Sunderland cannot sustain their full throttle tempo for more than sixty minutes - more bodies are needed
For the third game in a row, Sunderland looked much the stronger team for the opening hour, but as we all know, they have not won any of their home games to date.
This is principally down to two factors - fatigue and a lack of options from the bench, or perhaps more fairly, a wealth of options that have been deployed from the opposition bench.
It’s a key difference between the Championship and League One.
Therefore Sunderland need to keep something in the tank for later in the game - or they will continue to get caught out. Either that, or they need to put the game to bed as early as possible.
They also need more bodies, which is hardly a revolutionary idea. The addition of Edouard Michut will hopefully remedy that - and if Jan Paul van Hecke (or similar) arrives, as well as cover on the wings, things will start to look a lot rosier.
Or maybe it’s just too hot out there - roll on the winter months. Flippant maybe, but the heat will have taken its toll.
Norwich show game management is more important than the performance
On 60 minutes, it became clear what Dean Smith’s game plan was: stay in the game and make the changes to make the difference. From that moment on, the writing was on the wall.
However up to that point Sunderland had been the better side, creating numerous good chances only to be thwarted by a combination of Tim Krul’s foot, and the body parts of various Norwich defenders.
There is no doubt that Sunderland deserved at least a point from the game - but sometimes the way in which you manage a game can be the difference.
Martin Canning had no response - the changes he should have made to a visibly tiring side were needed 15 minutes earlier. In fact, on 65 minutes I turned to my Dad and said we’ll be making our first change as we prepare to kick off. It was that obvious.
It was a pretty awful piece of decision making from the touchline, particularly because there is another game on Wednesday and Pritchard in particular needed to be protected for that.
For Dean Smith, it was superb game management; his changes completely turned the side with the addition of players who are arguably Premier League standard.
This was a totally avoidable defeat, but one Sunderland can learn from. And having said that...
Sunderland show that performance is sometimes more important than the result
It’s not often that you can say that and really believe it - but before the game there was a palpable sense of worry.
It stemmed from the concern about what effect Alex Neil’s treachery would have on a squad that had clearly bought into his style and coaching methods.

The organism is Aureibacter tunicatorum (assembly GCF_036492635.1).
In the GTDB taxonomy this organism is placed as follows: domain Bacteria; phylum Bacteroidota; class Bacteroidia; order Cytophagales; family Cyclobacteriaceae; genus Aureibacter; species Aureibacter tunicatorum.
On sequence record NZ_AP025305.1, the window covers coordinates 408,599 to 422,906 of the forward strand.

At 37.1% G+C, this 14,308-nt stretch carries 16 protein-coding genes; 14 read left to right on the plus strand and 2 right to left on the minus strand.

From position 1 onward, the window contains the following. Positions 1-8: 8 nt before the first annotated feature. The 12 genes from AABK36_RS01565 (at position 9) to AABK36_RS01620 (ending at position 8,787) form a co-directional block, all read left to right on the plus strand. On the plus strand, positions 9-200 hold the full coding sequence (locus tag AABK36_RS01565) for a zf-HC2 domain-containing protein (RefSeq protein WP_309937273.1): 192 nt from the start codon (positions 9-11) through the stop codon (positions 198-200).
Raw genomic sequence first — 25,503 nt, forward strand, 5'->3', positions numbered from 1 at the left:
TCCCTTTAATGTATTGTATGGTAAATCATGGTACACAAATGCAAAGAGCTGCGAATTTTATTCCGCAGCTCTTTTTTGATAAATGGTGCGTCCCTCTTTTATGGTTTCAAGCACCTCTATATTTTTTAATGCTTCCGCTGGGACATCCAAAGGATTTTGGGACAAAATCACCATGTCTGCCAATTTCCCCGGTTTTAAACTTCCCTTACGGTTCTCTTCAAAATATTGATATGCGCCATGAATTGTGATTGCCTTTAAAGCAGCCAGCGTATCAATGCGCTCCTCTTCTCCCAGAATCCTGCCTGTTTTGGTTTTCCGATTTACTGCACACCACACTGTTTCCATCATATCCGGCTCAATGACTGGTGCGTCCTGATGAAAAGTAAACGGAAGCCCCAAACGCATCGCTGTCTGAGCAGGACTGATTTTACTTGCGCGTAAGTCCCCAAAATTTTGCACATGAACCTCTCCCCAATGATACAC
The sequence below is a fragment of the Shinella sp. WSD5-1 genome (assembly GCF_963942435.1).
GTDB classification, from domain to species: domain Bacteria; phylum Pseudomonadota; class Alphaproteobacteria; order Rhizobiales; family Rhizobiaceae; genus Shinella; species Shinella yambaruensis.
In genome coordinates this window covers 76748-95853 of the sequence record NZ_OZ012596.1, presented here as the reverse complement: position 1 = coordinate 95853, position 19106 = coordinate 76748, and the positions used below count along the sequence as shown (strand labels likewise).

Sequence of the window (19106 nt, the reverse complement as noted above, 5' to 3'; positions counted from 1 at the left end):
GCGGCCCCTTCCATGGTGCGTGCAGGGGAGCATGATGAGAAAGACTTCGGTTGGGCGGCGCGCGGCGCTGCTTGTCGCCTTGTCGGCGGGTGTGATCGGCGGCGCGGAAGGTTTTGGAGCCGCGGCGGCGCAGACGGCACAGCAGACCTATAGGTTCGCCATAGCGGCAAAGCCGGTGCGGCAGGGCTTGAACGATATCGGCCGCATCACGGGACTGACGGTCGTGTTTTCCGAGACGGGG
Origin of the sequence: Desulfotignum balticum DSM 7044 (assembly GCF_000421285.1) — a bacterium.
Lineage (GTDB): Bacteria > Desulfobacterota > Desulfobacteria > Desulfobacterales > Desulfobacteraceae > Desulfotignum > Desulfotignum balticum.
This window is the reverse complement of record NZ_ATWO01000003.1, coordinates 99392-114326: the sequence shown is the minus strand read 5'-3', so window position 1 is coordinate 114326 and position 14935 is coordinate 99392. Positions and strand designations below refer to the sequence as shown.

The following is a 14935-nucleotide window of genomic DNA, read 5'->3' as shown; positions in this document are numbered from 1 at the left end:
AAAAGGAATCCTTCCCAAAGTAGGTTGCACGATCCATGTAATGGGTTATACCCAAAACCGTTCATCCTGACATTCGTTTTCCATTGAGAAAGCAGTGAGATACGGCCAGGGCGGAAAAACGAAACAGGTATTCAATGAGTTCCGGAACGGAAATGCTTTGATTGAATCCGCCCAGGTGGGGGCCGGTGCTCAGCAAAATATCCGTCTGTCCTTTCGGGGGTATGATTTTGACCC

If we saw a team whose heads were visibly down, and a result to match a meek performance then there would be considerable alarm. Just what would this therefore mean for the rest of our campaign?
But we need not have worried. The attitude from every single player on the pitch today was exactly what you wanted. Numerous times Alex Pritchard tried to gee up the crowd - he wanted some of it yesterday. You would not have noticed Alex Neil was not on the touchline - because the players were superb and they did not need him. Corry Evans, Ross Stewart, Dan Neil and Luke O’Nien in particular were superb.
I don’t think I’ve ever been more pleased with this team following a defeat - they are a credit to this club. But that’s all this is, a pretty inconsequential defeat which has not added to our worries.
Alex Neil was just a small man in a big club
How could I not mention this man?
For the record, I’m counting this as one of his defeats, despite the fact his Judas backside was warming a seat at Ewood Park.
No doubt counting his 30 pieces of silver.
What we saw at the Stadium of Light shows this man is already history. The aforementioned performance of the team is one factor - but the atmosphere in the stands was electric too. It is a credit to the 37,000 that they backed the team throughout the game, and deservedly applauded them off.
To say we must get through this already feels like being behind the curve - we are already through this. We must maintain this momentum, which amazingly hasn’t been checked despite the 24 hours from hell. And this proves that Alex Neil was simply a cog - a small one at that - in our great club.
History will judge that he has made a terrible decision.
Alex - every fibre of my being hopes that you fail utterly miserably at Stoke. I wish you the worst of luck.